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Technical Briefs

Development of a Reference Electrode for a PEMFC Single Cell Allowing an Evaluation of Plate Potentials

[+] Author and Article Information
Johan Andre

 CEA-LITEN, 17 Rue des Martyrs, 38054 Grenoble Cedex 9, Francejohan_g_andre@yahoo.fr

Nicolas Guillet

 CEA-LITEN, 17 Rue des Martyrs, 38054 Grenoble Cedex 9, Francenicolas.guillet@cea.fr

Jean-Pierre Petit

 LEPMI/ENSEEG/UMR CNRS/INPG/UJF, 5631 Domaine Universitaire, BP 75 F-38402, 38402 Saint Martin d'Hères, Cedex, Francejean-pierre.petit@enseeg.inpg.fr

Laurent Antoni

 CEA-LITEN, 17 Rue des Martyrs, 38054 Grenoble Cedex 9, Francelaurent.antoni@cea.fr

J. Fuel Cell Sci. Technol 7(4), 044501 (Apr 08, 2010) (8 pages) doi:10.1115/1.4000674 History: Received October 28, 2008; Revised September 29, 2009; Published April 08, 2010; Online April 08, 2010

Increasing lifetime and performance is critical for proton exchange membrane fuel cell (PEMFC) using stainless steel plates. A good compromise between passivity and electrical contact resistance of the plate material is required. Measuring the potential of each plate during fuel cell operation is of paramount importance to lead to relevant ex situ tests in order to investigate new materials. From a review on methods used for potential measurements, the present work focused on the realization and use of a dynamic hydrogen electrode (DHE) device as a reference electrode in a PEMFC single cell and its evaluation in terms of accuracy and drift. With classic reference electrodes introduced into the flow field, measurements were shown to be irrelevant because of the impossibility to ensure good and stable ionic conductivity between the reference electrode and the plate when operating the cell. Several examples of DHE found in the literature were reviewed and used to realize a DHE, which showed correct accuracy and stability of its potential under fully humidified conditions. The experimental device was shown to be reliable and easily adaptable for different single cells. It was used to investigate transient phenomena while cycling a cell, but needs some improvement when the cell is operated with unsaturated gases.

Copyright © 2010 by American Society of Mechanical Engineers
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References

Figures

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Figure 7

E=f(t) with 100% humidified residual gases 25 cm2 single cell test, H2/air, room temperature, and atmospheric pressure

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Figure 8

Polarization curve with 25 cm2 single cell test, H2/O2, stoichiometric factors 1.2/1.5, 100%RH, 1.5 bars absolute, and 60°C – DHE powered by a voltage source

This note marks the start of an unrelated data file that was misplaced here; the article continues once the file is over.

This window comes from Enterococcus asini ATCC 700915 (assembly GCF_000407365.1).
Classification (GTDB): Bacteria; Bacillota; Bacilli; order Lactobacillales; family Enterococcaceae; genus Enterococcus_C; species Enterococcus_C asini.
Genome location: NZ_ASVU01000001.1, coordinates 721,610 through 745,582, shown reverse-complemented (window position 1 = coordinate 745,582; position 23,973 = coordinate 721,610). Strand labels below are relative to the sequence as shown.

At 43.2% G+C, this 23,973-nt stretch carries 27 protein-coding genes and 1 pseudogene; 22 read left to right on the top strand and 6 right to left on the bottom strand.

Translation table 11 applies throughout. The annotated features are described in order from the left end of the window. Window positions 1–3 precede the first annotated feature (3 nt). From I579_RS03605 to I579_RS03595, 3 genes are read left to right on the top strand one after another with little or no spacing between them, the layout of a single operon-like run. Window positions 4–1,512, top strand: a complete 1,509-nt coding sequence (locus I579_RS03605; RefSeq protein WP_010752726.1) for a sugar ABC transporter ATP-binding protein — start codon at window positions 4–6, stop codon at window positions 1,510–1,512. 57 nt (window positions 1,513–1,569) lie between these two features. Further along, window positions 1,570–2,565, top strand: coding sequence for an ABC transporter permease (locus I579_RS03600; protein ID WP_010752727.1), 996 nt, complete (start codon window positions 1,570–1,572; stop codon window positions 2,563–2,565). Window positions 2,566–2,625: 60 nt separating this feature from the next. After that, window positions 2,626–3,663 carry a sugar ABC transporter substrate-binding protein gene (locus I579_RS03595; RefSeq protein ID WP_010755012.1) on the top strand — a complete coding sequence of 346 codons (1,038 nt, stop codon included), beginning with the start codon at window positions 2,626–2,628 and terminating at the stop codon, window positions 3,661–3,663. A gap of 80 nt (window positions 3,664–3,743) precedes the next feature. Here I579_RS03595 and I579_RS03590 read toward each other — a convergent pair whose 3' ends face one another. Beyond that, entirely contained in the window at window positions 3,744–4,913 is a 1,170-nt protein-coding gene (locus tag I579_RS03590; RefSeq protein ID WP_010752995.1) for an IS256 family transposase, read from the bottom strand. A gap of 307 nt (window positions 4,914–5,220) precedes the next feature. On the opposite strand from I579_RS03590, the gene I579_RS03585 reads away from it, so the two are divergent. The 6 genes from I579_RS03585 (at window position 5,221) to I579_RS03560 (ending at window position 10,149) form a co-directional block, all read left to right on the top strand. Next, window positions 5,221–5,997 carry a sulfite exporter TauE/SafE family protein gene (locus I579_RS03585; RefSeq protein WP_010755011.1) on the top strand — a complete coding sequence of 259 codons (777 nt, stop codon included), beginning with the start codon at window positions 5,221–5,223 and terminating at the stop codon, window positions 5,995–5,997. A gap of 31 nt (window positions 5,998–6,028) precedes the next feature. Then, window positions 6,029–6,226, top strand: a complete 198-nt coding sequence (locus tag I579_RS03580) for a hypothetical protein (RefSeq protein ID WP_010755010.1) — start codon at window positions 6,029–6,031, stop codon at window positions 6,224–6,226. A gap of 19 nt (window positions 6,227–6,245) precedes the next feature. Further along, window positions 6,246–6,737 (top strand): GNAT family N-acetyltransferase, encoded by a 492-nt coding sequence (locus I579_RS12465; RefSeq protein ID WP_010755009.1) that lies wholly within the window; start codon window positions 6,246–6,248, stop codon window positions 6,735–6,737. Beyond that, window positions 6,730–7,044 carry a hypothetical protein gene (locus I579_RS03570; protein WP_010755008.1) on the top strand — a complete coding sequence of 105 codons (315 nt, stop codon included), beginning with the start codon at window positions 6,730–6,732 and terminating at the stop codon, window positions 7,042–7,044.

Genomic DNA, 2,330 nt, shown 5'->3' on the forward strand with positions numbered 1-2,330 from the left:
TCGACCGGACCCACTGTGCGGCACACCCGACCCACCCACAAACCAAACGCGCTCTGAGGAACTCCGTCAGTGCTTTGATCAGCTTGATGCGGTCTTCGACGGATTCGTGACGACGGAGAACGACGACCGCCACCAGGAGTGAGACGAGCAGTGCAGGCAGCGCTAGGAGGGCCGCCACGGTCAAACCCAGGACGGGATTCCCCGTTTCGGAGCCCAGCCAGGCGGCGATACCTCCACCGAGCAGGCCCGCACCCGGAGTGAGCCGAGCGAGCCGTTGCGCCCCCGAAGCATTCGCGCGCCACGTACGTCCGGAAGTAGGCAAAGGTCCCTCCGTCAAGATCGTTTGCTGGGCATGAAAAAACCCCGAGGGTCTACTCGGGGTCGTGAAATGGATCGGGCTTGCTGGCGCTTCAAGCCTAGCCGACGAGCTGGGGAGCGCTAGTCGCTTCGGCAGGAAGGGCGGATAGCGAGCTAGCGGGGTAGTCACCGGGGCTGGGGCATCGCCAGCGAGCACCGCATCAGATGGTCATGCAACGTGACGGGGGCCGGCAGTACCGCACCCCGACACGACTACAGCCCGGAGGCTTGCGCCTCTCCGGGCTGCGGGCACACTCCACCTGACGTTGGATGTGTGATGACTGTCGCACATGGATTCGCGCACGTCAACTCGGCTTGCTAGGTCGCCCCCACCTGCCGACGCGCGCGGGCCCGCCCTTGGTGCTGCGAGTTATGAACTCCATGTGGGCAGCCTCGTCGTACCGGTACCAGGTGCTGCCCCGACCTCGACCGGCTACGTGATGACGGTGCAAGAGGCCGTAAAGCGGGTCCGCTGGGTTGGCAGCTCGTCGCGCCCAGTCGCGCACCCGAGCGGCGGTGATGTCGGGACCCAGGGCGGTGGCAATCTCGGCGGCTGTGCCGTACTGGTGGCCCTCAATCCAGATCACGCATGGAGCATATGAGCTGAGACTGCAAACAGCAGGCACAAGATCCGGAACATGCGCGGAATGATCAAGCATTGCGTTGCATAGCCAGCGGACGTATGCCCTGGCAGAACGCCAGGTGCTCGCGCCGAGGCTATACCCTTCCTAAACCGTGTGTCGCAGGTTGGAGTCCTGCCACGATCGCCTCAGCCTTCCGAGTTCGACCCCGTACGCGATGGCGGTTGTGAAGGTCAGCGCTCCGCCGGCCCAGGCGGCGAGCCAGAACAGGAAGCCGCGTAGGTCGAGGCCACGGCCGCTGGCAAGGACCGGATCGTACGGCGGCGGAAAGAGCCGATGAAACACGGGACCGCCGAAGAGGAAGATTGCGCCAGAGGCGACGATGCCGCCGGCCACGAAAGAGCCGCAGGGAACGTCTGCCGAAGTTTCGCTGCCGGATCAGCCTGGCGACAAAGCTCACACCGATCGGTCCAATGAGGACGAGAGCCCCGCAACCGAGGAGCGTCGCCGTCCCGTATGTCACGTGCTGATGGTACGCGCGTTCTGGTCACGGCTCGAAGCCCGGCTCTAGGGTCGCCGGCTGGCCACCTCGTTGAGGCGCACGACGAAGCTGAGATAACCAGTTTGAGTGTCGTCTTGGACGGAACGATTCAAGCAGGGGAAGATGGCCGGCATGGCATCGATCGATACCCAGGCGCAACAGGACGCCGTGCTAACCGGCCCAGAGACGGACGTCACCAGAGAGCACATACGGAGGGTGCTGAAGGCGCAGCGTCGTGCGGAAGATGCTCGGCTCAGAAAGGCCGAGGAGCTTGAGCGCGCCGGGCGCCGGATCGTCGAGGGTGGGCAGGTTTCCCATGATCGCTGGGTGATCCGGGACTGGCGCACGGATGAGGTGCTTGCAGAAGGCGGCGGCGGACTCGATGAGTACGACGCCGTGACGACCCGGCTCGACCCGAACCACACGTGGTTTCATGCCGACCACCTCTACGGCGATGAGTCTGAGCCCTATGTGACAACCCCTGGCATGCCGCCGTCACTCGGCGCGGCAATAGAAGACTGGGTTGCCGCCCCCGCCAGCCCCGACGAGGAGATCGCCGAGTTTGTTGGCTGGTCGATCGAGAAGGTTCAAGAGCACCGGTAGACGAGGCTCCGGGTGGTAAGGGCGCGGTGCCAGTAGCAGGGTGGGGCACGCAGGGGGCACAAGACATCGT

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Figure 9

Polarization curve with 25 cm2 single cell test, H2/O2, stoichiometric factors 1.2/1.5, 100%RH, 1.5 bars absolute, and 60°C – DHE powered by a current source

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Figure 10

Polarization curve with 25 cm2 single cell test, H2/air, stoichiometric factors 1.2/2.0, 100%RH, 1.5 bars absolute, and 60°C

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Figure 11

I=f(E) curves from previous polarization curves under oxygen and under air

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Figure 12

Electrolysis current versus DHE potential

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Figure 13

Evolution of electrode potentials during current cycling under oxygen

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Figure 14

Evolution of electrode potentials during current cycling under air

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Figure 15

Transient behavior of electrode potentials during current cycling

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Figure 16

Polarization curve of bright annealed AISI 316L SS in a typical PEMFC environment

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Figure 17

Effect of fuel starvation on electrode potentials

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Figure 18

Effect of fuel and oxygen starvation on electrode potentials with fully humidified gases

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Figure 19

Effect of fuel and oxygen starvation on electrode potentials with 50% humidified gases

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Figure 3

Schematic representation of the experimental DHE device

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Figure 2

Photographs of the modified experimental device with a Flexref reference microelectrode

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Figure 1

Current cycle used for transient phenomena characterization

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Figure 6

Example of polarization curve with 25 cm2 single cell test, H2/air, stoichiometric factors 1.2/2.0 100%RH, 1.5 bars absolute, and 60°C

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Figure 5

Device for measuring DHE potential

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Figure 4

Measuring chain between monopolar plate and reference electrode

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